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Revelation is a challenging word. A historically divisive book in Christian history, it was not initially included in the Biblical canon, not recognized as “orthodox” or consistent with gospel thought. It has led to division, fighting, violence, death, and polarization among believers. Usually, this was over the correct interpretation of the mysteriously metaphorical writing and the understandings of how to live it. Written in the 1st Century of the Common Era, Revelation is a pastoral letter of exhortation and metaphor addressed to the churches of Asia Minor (current Turkey). Christianity was a mostly urban faith, practiced in the cities. During this time in the Roman Empire, Asia Minor was a region in which the Imperial Cult (worshipping the Emperor as the lone god) was promoted. It was also a time in which Jewish-Christians (like John) were no longer given the privileges extended to the Jews in the Empire such as; the exemption from military service and from obeisance to the Roman religion.
We begin a seven week series on Revelation with this passage. Throughout we’ll be reading the text as a living text, written to a people in a time of challenge, uncertainty and distress. John writes to remind them of their identity. They are the children of God, claimed, redeemed and re-created both by Christ and with Christ. We won’t be reading it as prophecy that we seek to decrypt and deconstruct in order to foresee the future. Historically, most of the communities that focused that have come up short, interpreting wrongly. Think of Jim Jones. Harold Camping. Y2K. Rather we’ll read it eschatologically, looking for the intersections between the time in which Revelation was addressed to the Church in ancient Asia Minor 2,000 years ago and how the Spirit of God is speaking to us as part of the Church today here in Oakland in the year 2018.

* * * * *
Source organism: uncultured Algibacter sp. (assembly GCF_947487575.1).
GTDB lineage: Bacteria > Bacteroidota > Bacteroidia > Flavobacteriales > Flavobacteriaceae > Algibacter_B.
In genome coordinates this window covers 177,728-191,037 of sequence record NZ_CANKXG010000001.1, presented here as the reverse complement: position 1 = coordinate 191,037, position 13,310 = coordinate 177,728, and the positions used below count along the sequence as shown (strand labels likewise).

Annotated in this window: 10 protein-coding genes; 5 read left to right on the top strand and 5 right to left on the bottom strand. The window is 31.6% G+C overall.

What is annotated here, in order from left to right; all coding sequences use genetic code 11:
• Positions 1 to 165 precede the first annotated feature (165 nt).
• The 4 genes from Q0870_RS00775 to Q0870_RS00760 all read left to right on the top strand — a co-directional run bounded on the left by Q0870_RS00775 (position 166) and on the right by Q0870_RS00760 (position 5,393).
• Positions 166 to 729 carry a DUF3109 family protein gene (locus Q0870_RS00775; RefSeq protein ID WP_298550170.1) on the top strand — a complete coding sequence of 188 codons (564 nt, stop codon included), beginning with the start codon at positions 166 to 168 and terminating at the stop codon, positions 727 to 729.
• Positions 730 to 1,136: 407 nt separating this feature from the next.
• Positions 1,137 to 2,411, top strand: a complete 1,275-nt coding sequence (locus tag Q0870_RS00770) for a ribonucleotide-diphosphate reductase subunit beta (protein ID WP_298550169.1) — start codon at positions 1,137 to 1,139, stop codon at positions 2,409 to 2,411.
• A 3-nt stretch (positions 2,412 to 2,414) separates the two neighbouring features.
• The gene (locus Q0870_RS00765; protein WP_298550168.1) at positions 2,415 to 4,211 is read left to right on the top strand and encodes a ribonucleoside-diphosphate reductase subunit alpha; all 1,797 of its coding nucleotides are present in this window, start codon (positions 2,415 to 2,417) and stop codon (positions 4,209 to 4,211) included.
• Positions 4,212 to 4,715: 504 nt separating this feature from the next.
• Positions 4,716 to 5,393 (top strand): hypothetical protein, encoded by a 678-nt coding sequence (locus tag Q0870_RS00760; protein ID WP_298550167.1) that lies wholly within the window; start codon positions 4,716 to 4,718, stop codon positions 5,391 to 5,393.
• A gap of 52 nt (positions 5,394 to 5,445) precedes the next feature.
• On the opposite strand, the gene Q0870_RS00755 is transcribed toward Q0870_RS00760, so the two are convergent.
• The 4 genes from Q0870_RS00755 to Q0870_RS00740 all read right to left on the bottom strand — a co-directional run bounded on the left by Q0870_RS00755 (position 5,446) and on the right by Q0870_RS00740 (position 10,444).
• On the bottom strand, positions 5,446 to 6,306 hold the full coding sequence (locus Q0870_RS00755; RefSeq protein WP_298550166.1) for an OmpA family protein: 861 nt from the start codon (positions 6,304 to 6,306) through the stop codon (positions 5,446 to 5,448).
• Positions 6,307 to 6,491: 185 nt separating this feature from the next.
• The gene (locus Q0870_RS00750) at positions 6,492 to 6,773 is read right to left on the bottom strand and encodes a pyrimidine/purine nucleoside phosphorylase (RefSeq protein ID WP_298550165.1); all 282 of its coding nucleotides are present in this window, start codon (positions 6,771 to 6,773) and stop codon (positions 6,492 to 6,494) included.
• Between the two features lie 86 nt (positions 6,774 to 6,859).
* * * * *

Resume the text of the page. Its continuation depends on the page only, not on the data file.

Our section is the first part of a larger section which includes seven letters to seven churches in Asia Minor. It ends in 3:22. We hear the first word or letter, which invites those who claim to follow Jesus, to find their identity in his teaching and example, communion with him. The seven candelabra evokes the menorah in the temple of Jerusalem: a sign of belonging to the people of God. It’s the item pictured above in the scene of the Romans following their pillage of the ancient city in the year 70. John writes to the people, calling them to remember, to know who they are, not choosing the easy and non-confrontive road of accommodation, fitting in with the wider world, going with the flow. Rather John calls the church to prophetic resistance.
Questions for the practice of Examen & Contemplation
Download a copy of the study sheet PDF we use in our Vocabulary of Faith conversation at @CAPCOAKLAND HERE.
Thinking about what the first part means about “eternity”… that is, the alpha and omega, from the beginning of time, He who was dead and also alive. maybe, history is not linear, as I had first thought, but more like space/time continuum described by Hawkings… which is where God, and us, ultimately lives and thrives.
Second, is the word to the Ephesians, that they have done almost everything right; they have discerned and challenged and questioned, and endured patiently, but what have they missed? They have abandoned love. Why? Because it’s easier to judge than to forgive, to condemn rather than to pardon. What a challenge for me to remember, that perserverence for the sake of obedience or for the sake of a future heaven is not enough; it’s what we do in the present, because that is what in the end lives on.